Just one kilogram of freshly caught squid a day was almost enough to live on for Thai fishermen like Wisut Boonnak. Now the catch has halved in price and he is spending more time on village duties.
“It’s the biggest price drop that I can remember,” said Wisut, who’s been fishing for the past 40 years off the southern Thai coast.
“There are fewer buyers around now because exports are lower.”
Wisut used to go to sea daily to catch squid and mackerel. These days he is out just once or twice a week.
The global seafood industry, worth hundreds of billions of dollars, is seeing demand crater. From lobster fishermen in North America to salmon farmers in Norway and shrimp producers in Vietnam, people are hurting as the coronavirus shuts cafes and restaurants and wreaks havoc with supply chains. Whether farmed or wild, fresh or processed, few areas have escaped the impact.
“There’s less demand for seafood now, fewer consumers,” said Mongkol Sukcharoenkana, chairman of the National Fisheries Association of Thailand. “People see it as a discretionary product.”
The Southeast Asian nation is one of the world’s biggest suppliers of seafood in its various forms.
A similar trend can be seen in Australia. Sydney Fish Market Pty – one of the world’s largest – was quiet over Easter when it’s usually full of tourists and locals. Many tenants are offering pre-order pickup and delivery services as alternatives after the government imposed restrictions on eating out.
“There’s a lot of businesses struggling,” said Julian Harrington, chief executive of the Tasmanian Seafood Industry Council, representing Australia’s largest seafood producing state by value. “We’re concerned that demand for product is going to disappear.”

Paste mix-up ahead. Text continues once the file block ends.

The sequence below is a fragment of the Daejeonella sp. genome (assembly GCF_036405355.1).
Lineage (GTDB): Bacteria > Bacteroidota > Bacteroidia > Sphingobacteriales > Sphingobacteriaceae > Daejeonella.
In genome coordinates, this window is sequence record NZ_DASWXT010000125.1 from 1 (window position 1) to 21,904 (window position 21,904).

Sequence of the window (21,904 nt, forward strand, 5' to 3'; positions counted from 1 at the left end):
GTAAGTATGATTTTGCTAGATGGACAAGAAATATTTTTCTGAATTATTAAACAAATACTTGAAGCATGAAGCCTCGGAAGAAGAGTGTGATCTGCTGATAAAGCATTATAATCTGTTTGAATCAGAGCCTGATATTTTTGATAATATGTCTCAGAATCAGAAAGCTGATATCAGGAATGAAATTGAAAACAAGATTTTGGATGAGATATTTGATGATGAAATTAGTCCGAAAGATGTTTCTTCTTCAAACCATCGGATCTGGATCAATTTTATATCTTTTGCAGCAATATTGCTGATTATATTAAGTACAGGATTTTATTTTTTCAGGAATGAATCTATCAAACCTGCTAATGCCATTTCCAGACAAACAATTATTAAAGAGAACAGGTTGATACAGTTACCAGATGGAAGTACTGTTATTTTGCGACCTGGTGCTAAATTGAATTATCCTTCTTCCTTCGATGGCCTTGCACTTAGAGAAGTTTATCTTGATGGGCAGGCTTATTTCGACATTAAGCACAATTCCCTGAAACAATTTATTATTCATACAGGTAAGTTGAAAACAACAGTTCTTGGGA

To ease the pressure, the government’s helping charter planes to carry rock lobster and other products to foreign markets.
In Japan, empty restaurants and hotels and the absence of tourists have hit demand for more expensive seafood items such as sea urchins and crabs, and in Hokkaido, some suppliers are even holding emergency sales of unwanted catch.
Meanwhile, a lobster glut has sent prices reeling in North America, salmon prices have dropped in Norway and seafood companies in Vietnam have seen a 35 per cent to 50 per cent plunge in export contracts this year.
One bright spot is demand for canned fish products. Shares of the world’s largest tinned tuna maker Thai Union Group Pcl, producer of the “Chicken of the Sea” brand, rallied last month as panicked shoppers rushed to buy essential foods. But demand may be set to ease in the second quarter as hoarding subsides, according to Bank of Ayudhya Pcl.
“Demand from the food service industry is plummeting, but we still get orders from US retailers,” said Poj Aramwattananont, president of the Thai Frozen Foods Association.
More expensive products like lobsters and scallops are hardest hit because of restaurant closures, while fish fillets are still in demand from customers who are cooking at home, he said.
Back in southern Thailand, fisherman Wisut, also a local village chief, now spends some of his spare time helping authorities enforce a night-time curfew and other lockdown measures. “There’s not much else we can do but to adapt,” he said. “We have to survive this.”